The present invention relates to a method and apparatus for detecting agglomerates formed in a mixed phase container such as a fluidized-bed olefin polymerization reactor container, and to a method and apparatus for fluidized-bed olefin polymerization.

2. Description of the Related Art

It is well known in the art that a method of radiation is being used for detecting agglomerates formed in a mixed phase container, such as a fluidized-bed olefin polymerization reactor container (refer to Japanese Patent Publication No.62-28961). In the radiation method, a radiation source is placed in the center of the container and a plurality of radiation detectors are disposed around the container. In order to detect the existence and the size of agglomerates, the detectors detect density fluctuations in the mixed phase between the radiation source and the detectors by using the radiation.

Another method for detecting agglomerates in the mixed phase container, shown in Japanese Laid-open Patent Publication No.4-361150, employs an electrostatic capacitance detecting method. Means for detecting electrostatic capacitance is disposed on the inner wall of the mixed phase container. This method is based on detecting fluctuations of electrostatic capacitance, since the density (dielectric constant) of agglomerates is greater than that of the mixed phase. When the agglomerates as gel-like are formed and attached on the wall in the mixed phase container, the detecting means detects fluctuations in the electrostatic capacitance thereof. Therefore, the detecting means is able to monitor the state of agglomerates by measuring the amount of fluctuations in electrostatic capacitance.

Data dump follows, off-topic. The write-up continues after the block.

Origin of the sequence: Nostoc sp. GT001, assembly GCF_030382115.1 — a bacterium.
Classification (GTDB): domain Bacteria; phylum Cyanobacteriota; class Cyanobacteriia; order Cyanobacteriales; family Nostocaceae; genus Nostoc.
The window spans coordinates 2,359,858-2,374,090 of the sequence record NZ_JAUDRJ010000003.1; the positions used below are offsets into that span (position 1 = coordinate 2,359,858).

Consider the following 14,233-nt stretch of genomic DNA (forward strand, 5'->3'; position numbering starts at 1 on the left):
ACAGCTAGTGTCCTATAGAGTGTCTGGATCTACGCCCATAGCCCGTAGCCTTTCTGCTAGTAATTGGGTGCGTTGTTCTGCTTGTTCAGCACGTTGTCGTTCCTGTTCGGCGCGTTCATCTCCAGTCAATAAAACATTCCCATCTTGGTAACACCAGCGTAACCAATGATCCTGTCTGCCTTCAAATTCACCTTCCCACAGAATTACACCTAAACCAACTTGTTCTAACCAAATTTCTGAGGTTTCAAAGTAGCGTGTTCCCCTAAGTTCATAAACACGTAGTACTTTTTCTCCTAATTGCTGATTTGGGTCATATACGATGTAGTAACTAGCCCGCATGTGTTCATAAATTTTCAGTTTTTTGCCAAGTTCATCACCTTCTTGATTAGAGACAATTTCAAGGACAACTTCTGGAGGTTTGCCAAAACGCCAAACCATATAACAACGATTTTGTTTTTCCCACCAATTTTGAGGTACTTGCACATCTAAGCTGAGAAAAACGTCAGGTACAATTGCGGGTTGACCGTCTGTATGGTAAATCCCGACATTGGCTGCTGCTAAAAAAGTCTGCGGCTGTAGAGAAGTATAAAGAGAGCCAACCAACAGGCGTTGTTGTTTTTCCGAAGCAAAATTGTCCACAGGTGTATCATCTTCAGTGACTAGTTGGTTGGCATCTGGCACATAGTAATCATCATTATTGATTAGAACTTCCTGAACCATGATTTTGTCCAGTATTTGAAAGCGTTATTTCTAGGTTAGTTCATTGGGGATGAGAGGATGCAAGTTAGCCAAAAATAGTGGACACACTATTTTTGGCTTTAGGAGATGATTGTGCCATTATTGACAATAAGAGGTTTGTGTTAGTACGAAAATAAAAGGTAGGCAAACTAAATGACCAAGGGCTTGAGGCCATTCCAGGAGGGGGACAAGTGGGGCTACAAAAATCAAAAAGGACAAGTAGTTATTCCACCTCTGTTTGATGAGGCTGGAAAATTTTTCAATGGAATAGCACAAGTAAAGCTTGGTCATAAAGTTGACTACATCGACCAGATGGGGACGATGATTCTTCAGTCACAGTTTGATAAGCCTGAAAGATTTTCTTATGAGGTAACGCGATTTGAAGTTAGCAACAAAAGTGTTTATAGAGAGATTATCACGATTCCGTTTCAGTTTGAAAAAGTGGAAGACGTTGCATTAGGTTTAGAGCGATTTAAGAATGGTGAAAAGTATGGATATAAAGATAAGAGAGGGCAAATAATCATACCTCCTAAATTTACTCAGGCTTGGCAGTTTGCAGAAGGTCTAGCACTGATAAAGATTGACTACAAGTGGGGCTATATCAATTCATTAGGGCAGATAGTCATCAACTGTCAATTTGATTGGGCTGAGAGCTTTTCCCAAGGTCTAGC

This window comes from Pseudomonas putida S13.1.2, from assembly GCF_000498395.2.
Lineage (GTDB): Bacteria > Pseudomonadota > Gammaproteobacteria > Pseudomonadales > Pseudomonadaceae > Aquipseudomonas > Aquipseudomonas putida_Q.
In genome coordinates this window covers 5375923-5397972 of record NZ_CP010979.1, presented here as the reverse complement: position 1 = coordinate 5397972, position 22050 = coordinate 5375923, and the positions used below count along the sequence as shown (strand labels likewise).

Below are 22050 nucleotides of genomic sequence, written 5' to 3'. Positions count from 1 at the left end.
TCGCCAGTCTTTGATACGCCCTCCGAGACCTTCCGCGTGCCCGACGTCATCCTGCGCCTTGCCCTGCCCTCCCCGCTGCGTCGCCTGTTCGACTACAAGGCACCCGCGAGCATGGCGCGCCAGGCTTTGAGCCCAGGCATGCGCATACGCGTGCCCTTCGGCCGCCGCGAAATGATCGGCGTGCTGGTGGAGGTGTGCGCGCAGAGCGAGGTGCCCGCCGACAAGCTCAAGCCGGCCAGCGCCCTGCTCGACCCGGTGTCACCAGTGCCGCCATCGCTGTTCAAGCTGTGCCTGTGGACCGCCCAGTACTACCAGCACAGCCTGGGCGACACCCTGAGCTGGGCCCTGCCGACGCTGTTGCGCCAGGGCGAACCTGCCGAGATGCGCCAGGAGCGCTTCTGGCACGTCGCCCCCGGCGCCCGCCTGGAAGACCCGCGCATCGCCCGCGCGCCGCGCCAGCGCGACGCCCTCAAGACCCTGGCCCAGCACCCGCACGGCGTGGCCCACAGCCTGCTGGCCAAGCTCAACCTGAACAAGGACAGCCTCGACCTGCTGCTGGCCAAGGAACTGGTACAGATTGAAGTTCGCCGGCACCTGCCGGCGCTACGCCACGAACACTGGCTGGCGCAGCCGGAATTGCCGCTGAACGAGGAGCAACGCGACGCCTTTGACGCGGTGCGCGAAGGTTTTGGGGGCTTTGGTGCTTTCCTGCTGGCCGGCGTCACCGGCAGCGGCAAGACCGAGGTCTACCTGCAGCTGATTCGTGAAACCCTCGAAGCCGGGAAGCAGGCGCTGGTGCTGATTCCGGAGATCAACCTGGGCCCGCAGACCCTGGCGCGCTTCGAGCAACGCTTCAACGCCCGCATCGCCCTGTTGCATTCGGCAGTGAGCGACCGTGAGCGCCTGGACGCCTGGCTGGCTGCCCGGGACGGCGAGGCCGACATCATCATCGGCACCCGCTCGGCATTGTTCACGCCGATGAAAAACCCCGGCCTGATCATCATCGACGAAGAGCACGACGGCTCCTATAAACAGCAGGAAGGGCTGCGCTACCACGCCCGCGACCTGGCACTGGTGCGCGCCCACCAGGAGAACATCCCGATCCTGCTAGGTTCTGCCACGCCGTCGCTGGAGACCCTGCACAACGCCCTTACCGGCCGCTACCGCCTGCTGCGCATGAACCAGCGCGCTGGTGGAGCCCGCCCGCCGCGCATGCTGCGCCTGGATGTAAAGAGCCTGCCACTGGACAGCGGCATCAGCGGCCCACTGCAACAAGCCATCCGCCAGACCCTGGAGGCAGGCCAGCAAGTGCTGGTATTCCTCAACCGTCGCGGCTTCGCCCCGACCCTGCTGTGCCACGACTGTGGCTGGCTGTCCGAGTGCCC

Further, another method for detecting agglomerates employs a detecting rod having a strain detecting means in the mixed phase container, as shown in Japanese Laid-open Patent Publication No.10-36447. According to this method, it is possible to detect the existence and the size of agglomerates formed in the mixed phase container by detecting an amount of the strain generated in the detecting rod when agglomerates collide with the detecting rod.